He took her for his second wife
as if she wouldn’t care,
that second wife would be enough,
as if first wife would shrug and turn
back to her broideries and her bairns.
He told her that he loved her,
and when first wife, in her jealousy
as was surely only right and just,
cast the spell that sent her fluttering,
bright butterfly-wings beating,
over the stormy sea,
beyond the reach of prince and druid,
he followed her, or at least he tried,
or at least he said he tried.
And when he took her back again,
years later when she had a life
as someone he had never met,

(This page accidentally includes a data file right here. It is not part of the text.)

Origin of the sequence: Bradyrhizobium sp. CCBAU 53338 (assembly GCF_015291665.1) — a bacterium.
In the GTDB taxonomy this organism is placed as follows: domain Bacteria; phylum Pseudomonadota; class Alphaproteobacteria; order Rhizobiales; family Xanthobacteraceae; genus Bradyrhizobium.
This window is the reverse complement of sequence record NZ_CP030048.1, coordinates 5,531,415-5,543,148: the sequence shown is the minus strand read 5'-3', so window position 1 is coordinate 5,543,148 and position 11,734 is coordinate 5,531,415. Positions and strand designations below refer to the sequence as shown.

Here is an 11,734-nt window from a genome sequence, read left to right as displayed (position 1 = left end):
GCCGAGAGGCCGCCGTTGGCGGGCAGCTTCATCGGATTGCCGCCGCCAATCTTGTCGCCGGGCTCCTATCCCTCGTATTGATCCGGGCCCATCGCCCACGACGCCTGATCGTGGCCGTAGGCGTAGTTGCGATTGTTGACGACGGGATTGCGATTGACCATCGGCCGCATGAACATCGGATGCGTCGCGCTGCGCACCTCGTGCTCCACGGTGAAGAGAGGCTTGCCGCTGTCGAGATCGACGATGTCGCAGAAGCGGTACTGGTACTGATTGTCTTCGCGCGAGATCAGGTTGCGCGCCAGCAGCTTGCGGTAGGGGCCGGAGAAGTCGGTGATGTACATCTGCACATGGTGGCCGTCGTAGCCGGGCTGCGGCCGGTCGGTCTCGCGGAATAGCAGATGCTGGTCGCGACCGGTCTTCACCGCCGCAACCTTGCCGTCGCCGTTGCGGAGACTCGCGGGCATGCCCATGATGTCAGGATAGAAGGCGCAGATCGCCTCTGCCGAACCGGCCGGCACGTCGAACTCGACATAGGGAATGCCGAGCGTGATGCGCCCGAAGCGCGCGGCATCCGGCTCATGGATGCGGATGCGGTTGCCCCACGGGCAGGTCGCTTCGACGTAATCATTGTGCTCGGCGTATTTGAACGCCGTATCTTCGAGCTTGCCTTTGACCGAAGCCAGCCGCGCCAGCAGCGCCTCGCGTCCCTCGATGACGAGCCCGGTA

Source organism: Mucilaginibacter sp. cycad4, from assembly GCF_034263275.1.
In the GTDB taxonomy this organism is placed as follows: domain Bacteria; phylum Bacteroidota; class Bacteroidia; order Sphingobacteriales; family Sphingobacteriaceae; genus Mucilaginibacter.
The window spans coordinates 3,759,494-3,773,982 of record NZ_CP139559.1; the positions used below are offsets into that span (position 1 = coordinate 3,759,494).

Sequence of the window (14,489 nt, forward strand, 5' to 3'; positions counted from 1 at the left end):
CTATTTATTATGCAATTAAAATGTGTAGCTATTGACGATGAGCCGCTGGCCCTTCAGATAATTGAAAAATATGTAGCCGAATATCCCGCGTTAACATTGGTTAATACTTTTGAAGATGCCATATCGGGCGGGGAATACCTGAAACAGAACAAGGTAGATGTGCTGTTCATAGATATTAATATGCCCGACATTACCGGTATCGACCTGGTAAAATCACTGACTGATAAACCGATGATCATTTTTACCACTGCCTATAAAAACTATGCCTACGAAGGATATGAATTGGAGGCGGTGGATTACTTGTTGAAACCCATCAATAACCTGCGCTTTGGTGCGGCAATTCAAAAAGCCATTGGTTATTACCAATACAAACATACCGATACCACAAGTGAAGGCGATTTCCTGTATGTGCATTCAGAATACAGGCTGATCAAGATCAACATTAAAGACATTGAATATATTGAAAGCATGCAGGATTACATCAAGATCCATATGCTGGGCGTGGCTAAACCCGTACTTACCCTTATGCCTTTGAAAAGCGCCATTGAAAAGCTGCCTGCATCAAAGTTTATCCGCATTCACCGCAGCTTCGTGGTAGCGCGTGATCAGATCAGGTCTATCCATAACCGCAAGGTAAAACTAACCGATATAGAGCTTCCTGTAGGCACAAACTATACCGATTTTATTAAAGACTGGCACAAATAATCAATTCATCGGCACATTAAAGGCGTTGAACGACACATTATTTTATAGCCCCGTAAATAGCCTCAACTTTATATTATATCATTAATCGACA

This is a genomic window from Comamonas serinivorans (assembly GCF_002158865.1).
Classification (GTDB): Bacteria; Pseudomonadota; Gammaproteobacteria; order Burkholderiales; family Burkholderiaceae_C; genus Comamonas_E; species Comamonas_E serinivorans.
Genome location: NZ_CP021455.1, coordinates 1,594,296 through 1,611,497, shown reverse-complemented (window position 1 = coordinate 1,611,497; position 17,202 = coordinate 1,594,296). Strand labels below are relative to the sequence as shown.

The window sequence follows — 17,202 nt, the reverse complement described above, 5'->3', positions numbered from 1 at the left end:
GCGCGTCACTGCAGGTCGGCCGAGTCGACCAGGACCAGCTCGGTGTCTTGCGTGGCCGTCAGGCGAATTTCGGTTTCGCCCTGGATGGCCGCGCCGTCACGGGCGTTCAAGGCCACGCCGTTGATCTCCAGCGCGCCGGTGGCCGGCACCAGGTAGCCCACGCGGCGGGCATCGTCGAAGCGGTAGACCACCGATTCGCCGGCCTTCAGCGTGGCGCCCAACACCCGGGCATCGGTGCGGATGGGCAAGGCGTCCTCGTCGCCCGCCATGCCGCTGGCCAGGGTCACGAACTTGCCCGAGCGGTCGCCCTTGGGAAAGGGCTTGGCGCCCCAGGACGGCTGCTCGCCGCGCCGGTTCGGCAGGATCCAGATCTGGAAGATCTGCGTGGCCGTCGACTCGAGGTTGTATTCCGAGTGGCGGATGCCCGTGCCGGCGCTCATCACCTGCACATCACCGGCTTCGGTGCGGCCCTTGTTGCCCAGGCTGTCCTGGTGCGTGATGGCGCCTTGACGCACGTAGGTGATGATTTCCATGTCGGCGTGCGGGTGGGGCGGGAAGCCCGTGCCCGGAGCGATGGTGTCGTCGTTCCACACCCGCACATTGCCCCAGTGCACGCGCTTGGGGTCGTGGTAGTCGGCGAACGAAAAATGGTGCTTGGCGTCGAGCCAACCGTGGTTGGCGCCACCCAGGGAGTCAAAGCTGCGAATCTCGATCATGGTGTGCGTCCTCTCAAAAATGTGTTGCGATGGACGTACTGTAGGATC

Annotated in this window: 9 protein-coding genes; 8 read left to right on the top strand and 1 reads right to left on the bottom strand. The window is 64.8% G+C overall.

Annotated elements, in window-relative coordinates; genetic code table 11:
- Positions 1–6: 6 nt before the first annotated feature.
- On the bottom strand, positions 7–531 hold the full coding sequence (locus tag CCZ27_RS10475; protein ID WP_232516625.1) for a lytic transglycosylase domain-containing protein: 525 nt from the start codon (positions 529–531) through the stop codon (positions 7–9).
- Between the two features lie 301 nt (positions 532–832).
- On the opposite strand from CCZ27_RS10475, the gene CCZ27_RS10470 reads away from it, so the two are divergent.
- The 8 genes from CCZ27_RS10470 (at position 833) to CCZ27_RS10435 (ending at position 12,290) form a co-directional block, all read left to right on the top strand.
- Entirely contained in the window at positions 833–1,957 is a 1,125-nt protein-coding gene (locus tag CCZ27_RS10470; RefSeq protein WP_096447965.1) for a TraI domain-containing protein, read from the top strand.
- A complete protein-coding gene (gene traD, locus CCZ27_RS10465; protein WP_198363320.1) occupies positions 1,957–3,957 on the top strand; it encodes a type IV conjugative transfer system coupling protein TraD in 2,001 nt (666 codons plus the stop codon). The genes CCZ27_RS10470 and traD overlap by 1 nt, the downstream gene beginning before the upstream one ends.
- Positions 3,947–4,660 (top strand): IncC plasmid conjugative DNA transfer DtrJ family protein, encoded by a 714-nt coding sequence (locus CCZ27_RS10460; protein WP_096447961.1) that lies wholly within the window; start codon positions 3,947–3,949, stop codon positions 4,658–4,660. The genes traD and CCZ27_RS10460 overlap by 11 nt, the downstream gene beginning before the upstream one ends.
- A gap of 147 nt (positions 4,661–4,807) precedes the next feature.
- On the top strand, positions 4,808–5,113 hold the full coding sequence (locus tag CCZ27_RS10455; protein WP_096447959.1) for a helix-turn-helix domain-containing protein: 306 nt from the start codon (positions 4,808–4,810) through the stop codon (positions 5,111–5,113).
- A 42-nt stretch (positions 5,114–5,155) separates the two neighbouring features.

and found a love who cherished her
and kept her by his side,
he never saw how many lives
by his golden hand lay blighted,
never a frown creased his golden brow.
She followed him with backward glances,
leaving husband and her child,
because her prince would have it so,
and being golden and beautiful,
that is how the story fell out.
Such has ever been the way of the world,
and probably always will be.